Valancourt Wrote:
maisonvivante Wrote:11. Northanger Abbey by Jane Austen

Just wanted to note that Northanger Abbey is not a Gothic novel. It's more a satire on the genre, making jest of it and it's readers.

I am much surprised no one has mentioned The Monk by Matthew Lewis, Nightmare Abbey by Thomas Love Peacock, Melmoth the Wanderer by Charles Robert Maturin!

All solid and excellent classics. You must read them!

Also The Italian by Ann Radcliffe. I seem to always see her Romance of the Forest mentioned but never her The Italian. By many critics The Italian was her masterpiece of all her works. It IS an awesome novel! I myself think her Mysteries of Udolpho is her best work, but in many circles The Italian is their top pick.

While I very much enjoyed her Romance of the Forest, it's an early effort of hers and it shows. Very inferior to her later works.

Though not novels the Graveyard Poets of the 18th century whose writings frequently touched on themes of death, mortality, religion, and melancholy are exquisite wordsmiths. They are most certainly intensely gothic!

Here is a great link about them.....
http://www.litgothic.com/Topics/graveyard_school.html

Check their work out. Sublimely melancholy.

I agree! The Italian by Ann Radcliffe is a masterpiece. Studied it in my 2nd year at uni and fell in love with it. You can def. see inspiration for Jane Eyre with Eleanor. Loved Schedoni!
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#9
(10-27-2007, 05:51 PM)paigenumber Wrote:  So, we've started the list for the best 20th century Gothics. How about the Classics? I haven't read many, so I'll just start with a couple:

1. Jane Eyre by Charlotte Bronte. This has led to our ideal of a Gothic romance.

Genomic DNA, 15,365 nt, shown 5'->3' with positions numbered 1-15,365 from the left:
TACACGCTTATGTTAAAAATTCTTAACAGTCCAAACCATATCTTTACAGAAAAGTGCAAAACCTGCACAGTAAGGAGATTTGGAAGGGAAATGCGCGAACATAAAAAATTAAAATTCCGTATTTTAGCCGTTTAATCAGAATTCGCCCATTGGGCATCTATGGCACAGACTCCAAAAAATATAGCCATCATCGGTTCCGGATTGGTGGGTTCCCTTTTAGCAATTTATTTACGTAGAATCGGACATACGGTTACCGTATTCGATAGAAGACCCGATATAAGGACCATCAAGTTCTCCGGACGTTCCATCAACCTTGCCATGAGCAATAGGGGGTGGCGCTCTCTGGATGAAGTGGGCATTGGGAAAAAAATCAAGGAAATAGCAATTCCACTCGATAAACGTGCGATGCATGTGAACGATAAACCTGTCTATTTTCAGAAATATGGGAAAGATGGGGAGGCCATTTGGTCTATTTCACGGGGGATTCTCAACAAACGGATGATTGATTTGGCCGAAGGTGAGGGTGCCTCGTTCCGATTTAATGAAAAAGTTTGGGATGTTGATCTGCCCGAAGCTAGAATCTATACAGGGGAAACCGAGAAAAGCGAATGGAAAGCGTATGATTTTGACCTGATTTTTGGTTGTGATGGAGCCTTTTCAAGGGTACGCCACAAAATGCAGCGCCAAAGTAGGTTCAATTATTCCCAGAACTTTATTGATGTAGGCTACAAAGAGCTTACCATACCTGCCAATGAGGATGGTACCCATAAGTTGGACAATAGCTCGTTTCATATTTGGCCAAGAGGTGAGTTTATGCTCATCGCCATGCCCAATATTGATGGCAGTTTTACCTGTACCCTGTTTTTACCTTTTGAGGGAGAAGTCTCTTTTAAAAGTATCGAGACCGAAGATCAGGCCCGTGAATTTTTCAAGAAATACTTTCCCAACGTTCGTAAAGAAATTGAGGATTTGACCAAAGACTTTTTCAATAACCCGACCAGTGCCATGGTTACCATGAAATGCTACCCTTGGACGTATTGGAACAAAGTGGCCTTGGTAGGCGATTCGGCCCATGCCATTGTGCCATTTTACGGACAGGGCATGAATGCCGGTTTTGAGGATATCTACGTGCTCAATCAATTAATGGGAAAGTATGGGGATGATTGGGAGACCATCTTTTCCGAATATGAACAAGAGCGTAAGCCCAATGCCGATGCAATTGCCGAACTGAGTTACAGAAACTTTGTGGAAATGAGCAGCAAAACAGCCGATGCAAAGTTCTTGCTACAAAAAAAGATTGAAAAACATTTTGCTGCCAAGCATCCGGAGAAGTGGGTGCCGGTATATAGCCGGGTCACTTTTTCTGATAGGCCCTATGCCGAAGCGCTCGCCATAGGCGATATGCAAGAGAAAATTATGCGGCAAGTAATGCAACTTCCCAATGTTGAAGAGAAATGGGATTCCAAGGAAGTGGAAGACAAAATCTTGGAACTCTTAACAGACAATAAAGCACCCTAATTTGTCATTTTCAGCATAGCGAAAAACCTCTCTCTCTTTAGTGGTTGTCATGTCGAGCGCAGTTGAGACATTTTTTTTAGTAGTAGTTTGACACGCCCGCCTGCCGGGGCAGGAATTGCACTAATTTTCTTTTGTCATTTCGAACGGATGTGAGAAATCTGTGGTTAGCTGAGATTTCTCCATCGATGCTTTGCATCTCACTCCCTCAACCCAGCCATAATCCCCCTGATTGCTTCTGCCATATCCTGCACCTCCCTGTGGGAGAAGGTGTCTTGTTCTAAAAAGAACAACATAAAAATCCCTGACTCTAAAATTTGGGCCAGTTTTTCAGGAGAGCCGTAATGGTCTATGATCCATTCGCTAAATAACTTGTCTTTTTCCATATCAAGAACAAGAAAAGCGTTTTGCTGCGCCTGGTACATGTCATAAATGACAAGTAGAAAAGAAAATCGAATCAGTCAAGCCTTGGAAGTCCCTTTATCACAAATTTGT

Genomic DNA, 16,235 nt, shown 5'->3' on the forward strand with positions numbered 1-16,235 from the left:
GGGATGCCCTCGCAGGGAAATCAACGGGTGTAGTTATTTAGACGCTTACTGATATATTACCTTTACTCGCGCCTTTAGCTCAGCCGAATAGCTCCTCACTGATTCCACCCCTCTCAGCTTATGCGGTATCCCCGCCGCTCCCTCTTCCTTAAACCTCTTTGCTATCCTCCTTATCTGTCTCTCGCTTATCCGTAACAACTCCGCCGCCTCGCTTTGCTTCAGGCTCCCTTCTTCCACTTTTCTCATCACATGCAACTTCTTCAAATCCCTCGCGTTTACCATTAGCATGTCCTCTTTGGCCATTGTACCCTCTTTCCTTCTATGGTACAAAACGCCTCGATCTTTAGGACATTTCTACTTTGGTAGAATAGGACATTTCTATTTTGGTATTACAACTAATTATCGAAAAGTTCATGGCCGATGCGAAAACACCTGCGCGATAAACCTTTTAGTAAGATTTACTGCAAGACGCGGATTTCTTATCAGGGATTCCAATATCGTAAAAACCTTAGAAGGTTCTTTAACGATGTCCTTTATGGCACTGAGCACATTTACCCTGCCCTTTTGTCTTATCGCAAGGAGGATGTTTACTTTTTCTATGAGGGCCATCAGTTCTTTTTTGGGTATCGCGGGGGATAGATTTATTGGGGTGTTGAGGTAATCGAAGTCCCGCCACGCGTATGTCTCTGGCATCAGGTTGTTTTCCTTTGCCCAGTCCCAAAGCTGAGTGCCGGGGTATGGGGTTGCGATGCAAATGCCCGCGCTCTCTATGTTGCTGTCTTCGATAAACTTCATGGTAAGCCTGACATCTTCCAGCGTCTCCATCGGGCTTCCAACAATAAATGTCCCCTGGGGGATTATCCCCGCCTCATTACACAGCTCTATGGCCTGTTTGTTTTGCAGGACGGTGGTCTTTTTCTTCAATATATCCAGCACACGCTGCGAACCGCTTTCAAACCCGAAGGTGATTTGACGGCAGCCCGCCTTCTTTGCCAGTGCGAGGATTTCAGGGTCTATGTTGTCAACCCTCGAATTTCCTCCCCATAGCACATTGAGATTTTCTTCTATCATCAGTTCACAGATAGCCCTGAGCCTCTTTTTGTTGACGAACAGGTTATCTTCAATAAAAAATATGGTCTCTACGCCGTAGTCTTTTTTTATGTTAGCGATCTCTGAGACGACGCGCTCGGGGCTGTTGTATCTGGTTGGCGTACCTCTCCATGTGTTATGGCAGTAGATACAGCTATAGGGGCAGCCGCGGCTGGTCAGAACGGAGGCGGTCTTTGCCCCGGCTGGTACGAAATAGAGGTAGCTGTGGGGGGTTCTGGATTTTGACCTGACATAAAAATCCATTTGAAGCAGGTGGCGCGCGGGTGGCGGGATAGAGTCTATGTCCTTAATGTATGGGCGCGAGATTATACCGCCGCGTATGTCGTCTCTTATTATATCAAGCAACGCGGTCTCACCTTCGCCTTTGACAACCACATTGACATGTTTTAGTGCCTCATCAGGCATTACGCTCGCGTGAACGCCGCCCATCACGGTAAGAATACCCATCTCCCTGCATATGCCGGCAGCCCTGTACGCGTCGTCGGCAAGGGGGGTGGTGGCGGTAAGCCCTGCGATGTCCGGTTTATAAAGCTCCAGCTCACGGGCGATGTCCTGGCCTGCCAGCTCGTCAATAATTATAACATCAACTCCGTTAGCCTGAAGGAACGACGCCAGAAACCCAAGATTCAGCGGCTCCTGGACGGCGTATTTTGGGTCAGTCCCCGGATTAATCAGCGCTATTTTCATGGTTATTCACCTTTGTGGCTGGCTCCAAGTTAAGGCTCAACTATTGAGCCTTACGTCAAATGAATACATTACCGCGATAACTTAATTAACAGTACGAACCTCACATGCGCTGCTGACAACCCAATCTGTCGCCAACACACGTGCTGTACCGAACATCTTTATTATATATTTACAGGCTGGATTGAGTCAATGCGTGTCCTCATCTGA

2. The Castle of Otranto by Horace Walpole. The book that started the genre should not be missed.


Im with you both on Jane Eyre! Wuthering Heights is aslo very good. However im partial to Jane Eyre becuse both protagonists were genuine, one was more tormented (Rochester) but in the end they both mantained their dignity.
Wuthering Heights, although a fabulous read, was slightly irritating because Cathy and Heathcliff weren't very realistic. I understand that Heathcliff was a product of his upbringing, having been raised as an outcast in his own family (foster though it may have been). But Cathy was downright annoying! I can understand why why women all seem enamored with him because of the dark night image, but i honestly found their relationship too melodramatic to take seriously. I ended up frustrated with Heathcliff because he threw away so much potential by allowing himself to fall for Cathy, and was just plain irritated with Cathy because she seemed to be totally manipulative and spineless!

Jane Eyre remains one of my literary heroes, Rochester is harsh, yet totally charasmatic, i love him!

Frankenstein is also quite good, i want to go back and reread it because i feel like i didnt appreciate it fully the first time around.
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#10
I would argue that "Northanger Abbey" IS a Gothic novel in that even though it may be parodying the genre, it also contains ALL the stock elements of the genre. Lots of the books that have made the list have elements of parody, social commentary and satire in them. If you believe all these authors were working in this genre with a completely straight face, you are much mistaken.